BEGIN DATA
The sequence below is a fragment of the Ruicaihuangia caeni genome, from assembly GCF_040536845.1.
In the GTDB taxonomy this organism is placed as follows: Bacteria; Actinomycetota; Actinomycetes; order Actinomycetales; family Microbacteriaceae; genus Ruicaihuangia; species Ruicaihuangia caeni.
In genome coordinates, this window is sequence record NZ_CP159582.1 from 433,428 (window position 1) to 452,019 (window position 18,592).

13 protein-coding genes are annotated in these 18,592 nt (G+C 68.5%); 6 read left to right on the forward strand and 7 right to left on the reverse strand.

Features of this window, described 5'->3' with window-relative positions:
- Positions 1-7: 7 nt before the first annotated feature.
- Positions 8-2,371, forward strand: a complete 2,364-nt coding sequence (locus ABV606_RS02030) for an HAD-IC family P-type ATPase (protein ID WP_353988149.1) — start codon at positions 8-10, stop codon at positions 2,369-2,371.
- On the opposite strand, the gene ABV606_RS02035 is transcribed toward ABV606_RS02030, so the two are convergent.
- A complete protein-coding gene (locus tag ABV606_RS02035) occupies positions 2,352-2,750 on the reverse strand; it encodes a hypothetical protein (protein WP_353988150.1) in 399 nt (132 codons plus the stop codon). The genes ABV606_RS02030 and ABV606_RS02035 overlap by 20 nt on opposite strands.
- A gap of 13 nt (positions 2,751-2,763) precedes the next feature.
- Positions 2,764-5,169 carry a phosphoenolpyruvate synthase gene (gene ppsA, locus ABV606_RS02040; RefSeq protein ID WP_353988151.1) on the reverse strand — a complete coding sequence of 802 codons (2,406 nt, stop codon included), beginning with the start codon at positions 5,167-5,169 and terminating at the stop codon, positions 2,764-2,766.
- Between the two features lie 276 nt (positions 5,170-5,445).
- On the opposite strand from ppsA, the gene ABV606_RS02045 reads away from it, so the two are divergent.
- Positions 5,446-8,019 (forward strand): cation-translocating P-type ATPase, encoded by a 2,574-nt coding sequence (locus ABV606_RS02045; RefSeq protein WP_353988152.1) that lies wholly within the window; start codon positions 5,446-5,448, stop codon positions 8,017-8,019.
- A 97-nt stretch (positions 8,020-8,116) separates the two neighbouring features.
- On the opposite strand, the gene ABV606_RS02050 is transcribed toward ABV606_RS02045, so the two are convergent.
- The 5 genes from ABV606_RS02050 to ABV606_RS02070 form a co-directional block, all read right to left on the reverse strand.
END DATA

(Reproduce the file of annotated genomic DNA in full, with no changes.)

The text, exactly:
The sequence below is a fragment of the Ruicaihuangia caeni genome, from assembly GCF_040536845.1.
In the GTDB taxonomy this organism is placed as follows: Bacteria; Actinomycetota; Actinomycetes; order Actinomycetales; family Microbacteriaceae; genus Ruicaihuangia; species Ruicaihuangia caeni.
In genome coordinates, this window is sequence record NZ_CP159582.1 from 433,428 (window position 1) to 452,019 (window position 18,592).

13 protein-coding genes are annotated in these 18,592 nt (G+C 68.5%); 6 read left to right on the forward strand and 7 right to left on the reverse strand.

Features of this window, described 5'->3' with window-relative positions:
- Positions 1-7: 7 nt before the first annotated feature.
- Positions 8-2,371, forward strand: a complete 2,364-nt coding sequence (locus ABV606_RS02030) for an HAD-IC family P-type ATPase (protein ID WP_353988149.1) — start codon at positions 8-10, stop codon at positions 2,369-2,371.
- On the opposite strand, the gene ABV606_RS02035 is transcribed toward ABV606_RS02030, so the two are convergent.
- A complete protein-coding gene (locus tag ABV606_RS02035) occupies positions 2,352-2,750 on the reverse strand; it encodes a hypothetical protein (protein WP_353988150.1) in 399 nt (132 codons plus the stop codon). The genes ABV606_RS02030 and ABV606_RS02035 overlap by 20 nt on opposite strands.
- A gap of 13 nt (positions 2,751-2,763) precedes the next feature.
- Positions 2,764-5,169 carry a phosphoenolpyruvate synthase gene (gene ppsA, locus ABV606_RS02040; RefSeq protein ID WP_353988151.1) on the reverse strand — a complete coding sequence of 802 codons (2,406 nt, stop codon included), beginning with the start codon at positions 5,167-5,169 and terminating at the stop codon, positions 2,764-2,766.
- Between the two features lie 276 nt (positions 5,170-5,445).
- On the opposite strand from ppsA, the gene ABV606_RS02045 reads away from it, so the two are divergent.
- Positions 5,446-8,019 (forward strand): cation-translocating P-type ATPase, encoded by a 2,574-nt coding sequence (locus ABV606_RS02045; RefSeq protein WP_353988152.1) that lies wholly within the window; start codon positions 5,446-5,448, stop codon positions 8,017-8,019.
- A 97-nt stretch (positions 8,020-8,116) separates the two neighbouring features.
- On the opposite strand, the gene ABV606_RS02050 is transcribed toward ABV606_RS02045, so the two are convergent.
- The 5 genes from ABV606_RS02050 to ABV606_RS02070 form a co-directional block, all read right to left on the reverse strand.